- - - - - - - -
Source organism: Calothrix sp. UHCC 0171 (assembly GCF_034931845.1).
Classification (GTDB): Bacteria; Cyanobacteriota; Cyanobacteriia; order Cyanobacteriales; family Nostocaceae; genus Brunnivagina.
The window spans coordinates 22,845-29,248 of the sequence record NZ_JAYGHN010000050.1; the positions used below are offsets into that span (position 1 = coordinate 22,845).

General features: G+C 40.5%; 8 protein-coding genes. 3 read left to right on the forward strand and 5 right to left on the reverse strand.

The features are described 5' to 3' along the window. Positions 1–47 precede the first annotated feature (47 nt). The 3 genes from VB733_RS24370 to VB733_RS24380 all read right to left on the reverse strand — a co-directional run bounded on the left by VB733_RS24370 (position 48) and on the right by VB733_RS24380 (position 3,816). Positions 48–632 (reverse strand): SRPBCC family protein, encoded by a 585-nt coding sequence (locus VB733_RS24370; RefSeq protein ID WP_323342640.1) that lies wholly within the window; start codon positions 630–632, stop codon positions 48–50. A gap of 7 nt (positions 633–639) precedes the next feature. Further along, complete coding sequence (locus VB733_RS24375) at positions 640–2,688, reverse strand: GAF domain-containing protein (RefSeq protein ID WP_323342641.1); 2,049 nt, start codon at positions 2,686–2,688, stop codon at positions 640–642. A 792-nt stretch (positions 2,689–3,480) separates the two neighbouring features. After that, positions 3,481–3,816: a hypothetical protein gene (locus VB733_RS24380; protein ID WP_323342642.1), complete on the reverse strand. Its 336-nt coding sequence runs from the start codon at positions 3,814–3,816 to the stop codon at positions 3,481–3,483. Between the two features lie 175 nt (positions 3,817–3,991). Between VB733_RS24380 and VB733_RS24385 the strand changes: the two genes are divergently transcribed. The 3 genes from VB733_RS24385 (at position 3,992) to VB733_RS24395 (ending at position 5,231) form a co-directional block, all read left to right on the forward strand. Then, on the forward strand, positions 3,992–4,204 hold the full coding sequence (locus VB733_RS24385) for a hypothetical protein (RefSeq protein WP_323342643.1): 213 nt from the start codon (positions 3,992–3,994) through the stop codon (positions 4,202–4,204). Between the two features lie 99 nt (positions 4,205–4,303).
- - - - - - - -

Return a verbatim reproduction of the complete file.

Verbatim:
Source organism: Calothrix sp. UHCC 0171 (assembly GCF_034931845.1).
Classification (GTDB): Bacteria; Cyanobacteriota; Cyanobacteriia; order Cyanobacteriales; family Nostocaceae; genus Brunnivagina.
The window spans coordinates 22,845-29,248 of the sequence record NZ_JAYGHN010000050.1; the positions used below are offsets into that span (position 1 = coordinate 22,845).

General features: G+C 40.5%; 8 protein-coding genes. 3 read left to right on the forward strand and 5 right to left on the reverse strand.

The features are described 5' to 3' along the window. Positions 1–47 precede the first annotated feature (47 nt). The 3 genes from VB733_RS24370 to VB733_RS24380 all read right to left on the reverse strand — a co-directional run bounded on the left by VB733_RS24370 (position 48) and on the right by VB733_RS24380 (position 3,816). Positions 48–632 (reverse strand): SRPBCC family protein, encoded by a 585-nt coding sequence (locus VB733_RS24370; RefSeq protein ID WP_323342640.1) that lies wholly within the window; start codon positions 630–632, stop codon positions 48–50. A gap of 7 nt (positions 633–639) precedes the next feature. Further along, complete coding sequence (locus VB733_RS24375) at positions 640–2,688, reverse strand: GAF domain-containing protein (RefSeq protein ID WP_323342641.1); 2,049 nt, start codon at positions 2,686–2,688, stop codon at positions 640–642. A 792-nt stretch (positions 2,689–3,480) separates the two neighbouring features. After that, positions 3,481–3,816: a hypothetical protein gene (locus VB733_RS24380; protein ID WP_323342642.1), complete on the reverse strand. Its 336-nt coding sequence runs from the start codon at positions 3,814–3,816 to the stop codon at positions 3,481–3,483. Between the two features lie 175 nt (positions 3,817–3,991). Between VB733_RS24380 and VB733_RS24385 the strand changes: the two genes are divergently transcribed. The 3 genes from VB733_RS24385 (at position 3,992) to VB733_RS24395 (ending at position 5,231) form a co-directional block, all read left to right on the forward strand. Then, on the forward strand, positions 3,992–4,204 hold the full coding sequence (locus VB733_RS24385) for a hypothetical protein (RefSeq protein WP_323342643.1): 213 nt from the start codon (positions 3,992–3,994) through the stop codon (positions 4,202–4,204). Between the two features lie 99 nt (positions 4,205–4,303).